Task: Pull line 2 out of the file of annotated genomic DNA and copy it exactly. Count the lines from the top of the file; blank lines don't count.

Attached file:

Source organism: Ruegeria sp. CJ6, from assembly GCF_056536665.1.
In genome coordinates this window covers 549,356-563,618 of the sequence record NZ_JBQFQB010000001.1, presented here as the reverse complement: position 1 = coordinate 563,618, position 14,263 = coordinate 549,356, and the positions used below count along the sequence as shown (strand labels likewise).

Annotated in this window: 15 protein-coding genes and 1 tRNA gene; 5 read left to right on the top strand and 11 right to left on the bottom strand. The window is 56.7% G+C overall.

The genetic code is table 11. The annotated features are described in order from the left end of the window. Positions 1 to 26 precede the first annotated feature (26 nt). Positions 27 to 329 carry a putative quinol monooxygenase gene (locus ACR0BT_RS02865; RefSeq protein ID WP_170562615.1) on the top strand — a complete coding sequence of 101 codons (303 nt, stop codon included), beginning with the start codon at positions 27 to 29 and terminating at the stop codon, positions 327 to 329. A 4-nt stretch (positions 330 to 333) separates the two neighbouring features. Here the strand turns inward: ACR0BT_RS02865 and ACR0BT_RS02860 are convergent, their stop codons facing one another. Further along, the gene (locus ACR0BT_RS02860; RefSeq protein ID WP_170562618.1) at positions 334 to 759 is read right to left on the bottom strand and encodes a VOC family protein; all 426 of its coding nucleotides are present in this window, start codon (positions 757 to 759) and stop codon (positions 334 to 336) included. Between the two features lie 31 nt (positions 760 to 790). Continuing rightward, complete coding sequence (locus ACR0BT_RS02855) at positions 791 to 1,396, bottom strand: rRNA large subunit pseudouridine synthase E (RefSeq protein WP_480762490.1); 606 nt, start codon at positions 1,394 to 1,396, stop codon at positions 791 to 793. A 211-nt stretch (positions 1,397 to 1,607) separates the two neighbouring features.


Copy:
In genome coordinates this window covers 549,356-563,618 of the sequence record NZ_JBQFQB010000001.1, presented here as the reverse complement: position 1 = coordinate 563,618, position 14,263 = coordinate 549,356, and the positions used below count along the sequence as shown (strand labels likewise).